Wild birds outnumber humans 6 to 1, scientists calculate in extraordinary new study

A group of researchers have successfully completed one of the biggest data studies of its kind ever conducted, with the lofty goal of counting how many wild birds inhabit Earth.

Their final figure was calculated by combining over one billion sightings by some 600,000 birdwatching contributors logged on the citizen science portal eBird, with additional scientific case studies. 

The combined data set was then fed into a scaling algorithm which can accurately extrapolate a tally, based on the figures provided for roughly 9,700 bird species.  

The researchers found there is a rough total of just over 50 billion wild birds on the planet, or more than six times the human population.

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“Humans have spent a great deal of effort counting the members of our own species – all 7.8 billion of us,” says ecologist Will Cornwell, from the University of New South Wales (UNSW) in Sydney, Australia. “This is the first comprehensive effort to count a suite of other species.”

Some four species of wild bird were classified in the so-called ‘billionaire club’: the house sparrow, the European starling, the barn swallow and the ring-billed gull. 

Meanwhile, roughly 12% of bird species are estimated to have a worldwide population of less than 5,000.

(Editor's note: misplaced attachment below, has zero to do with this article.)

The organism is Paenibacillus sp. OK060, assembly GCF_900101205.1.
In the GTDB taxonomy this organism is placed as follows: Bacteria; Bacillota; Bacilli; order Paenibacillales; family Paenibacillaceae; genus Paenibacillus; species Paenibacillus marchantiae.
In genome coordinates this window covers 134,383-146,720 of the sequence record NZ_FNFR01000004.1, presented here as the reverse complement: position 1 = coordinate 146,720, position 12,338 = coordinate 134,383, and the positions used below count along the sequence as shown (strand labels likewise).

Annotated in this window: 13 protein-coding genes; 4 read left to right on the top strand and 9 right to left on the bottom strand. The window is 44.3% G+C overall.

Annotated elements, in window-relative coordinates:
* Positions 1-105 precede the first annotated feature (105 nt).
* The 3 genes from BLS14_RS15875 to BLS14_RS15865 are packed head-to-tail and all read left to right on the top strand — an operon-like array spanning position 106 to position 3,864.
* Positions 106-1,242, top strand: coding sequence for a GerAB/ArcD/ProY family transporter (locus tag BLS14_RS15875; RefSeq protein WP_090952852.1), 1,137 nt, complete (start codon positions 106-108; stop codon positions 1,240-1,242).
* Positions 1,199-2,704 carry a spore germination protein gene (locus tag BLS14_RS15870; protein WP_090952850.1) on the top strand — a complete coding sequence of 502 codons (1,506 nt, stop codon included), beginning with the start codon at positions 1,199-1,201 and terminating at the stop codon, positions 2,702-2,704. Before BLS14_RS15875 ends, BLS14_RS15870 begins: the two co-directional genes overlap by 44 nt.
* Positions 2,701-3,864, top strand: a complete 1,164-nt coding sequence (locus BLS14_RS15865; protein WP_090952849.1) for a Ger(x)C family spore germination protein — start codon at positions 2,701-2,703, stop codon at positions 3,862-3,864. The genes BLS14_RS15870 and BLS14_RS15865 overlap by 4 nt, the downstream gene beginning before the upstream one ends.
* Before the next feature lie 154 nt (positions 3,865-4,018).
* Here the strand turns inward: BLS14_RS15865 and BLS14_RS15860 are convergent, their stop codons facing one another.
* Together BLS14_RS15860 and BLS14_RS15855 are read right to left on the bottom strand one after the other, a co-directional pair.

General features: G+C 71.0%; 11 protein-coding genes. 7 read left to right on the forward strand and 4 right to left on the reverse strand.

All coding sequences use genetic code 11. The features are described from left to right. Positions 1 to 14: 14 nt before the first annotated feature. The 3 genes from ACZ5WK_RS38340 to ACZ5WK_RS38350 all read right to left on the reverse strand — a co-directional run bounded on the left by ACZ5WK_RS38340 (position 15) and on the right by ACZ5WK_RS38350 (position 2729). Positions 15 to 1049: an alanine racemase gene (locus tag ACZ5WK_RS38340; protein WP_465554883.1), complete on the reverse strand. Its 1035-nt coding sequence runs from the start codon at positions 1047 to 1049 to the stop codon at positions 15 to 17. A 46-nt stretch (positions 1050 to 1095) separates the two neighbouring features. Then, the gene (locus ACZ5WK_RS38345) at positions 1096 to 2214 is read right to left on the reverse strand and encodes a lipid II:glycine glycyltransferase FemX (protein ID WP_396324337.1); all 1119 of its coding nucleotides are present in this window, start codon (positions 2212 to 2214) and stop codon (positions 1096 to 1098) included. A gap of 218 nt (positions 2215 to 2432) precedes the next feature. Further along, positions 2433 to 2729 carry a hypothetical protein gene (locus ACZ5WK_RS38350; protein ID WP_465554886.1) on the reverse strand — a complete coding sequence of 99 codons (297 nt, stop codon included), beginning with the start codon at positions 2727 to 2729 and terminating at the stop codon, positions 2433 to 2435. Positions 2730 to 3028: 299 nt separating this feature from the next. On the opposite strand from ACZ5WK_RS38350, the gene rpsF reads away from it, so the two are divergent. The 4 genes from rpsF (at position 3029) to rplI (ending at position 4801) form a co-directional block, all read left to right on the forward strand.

The scientists hope the method will take off and become more commonplace, allowing researchers to more effectively monitor multiple animal species with whom we share our planet. 

They do, however, admit to a certain, inevitable degree of uncertainty in the numbers, owing to birdwatchers seeking out certain species more than others, migratory patterns among certain types of birds and a variety of additional, complicating factors.

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Instead, the final rough figure is a median average from estimates generated over the course of the study. The actual mean average is 428 billion. 

In future, the scientists are hoping to repeat the research every few years to provide an even more accurate bird count, while helping conservation efforts via population-change monitoring. 

“By properly counting what’s out there, we learn what species might be vulnerable and can track how these patterns change over time – in other words, we can better understand our baselines,” says biologist Corey Callaghan, from the German Centre for Integrative Biodiversity Research (iDiv) Halle-Jena-Leipzig in Germany.

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Source:RT World News

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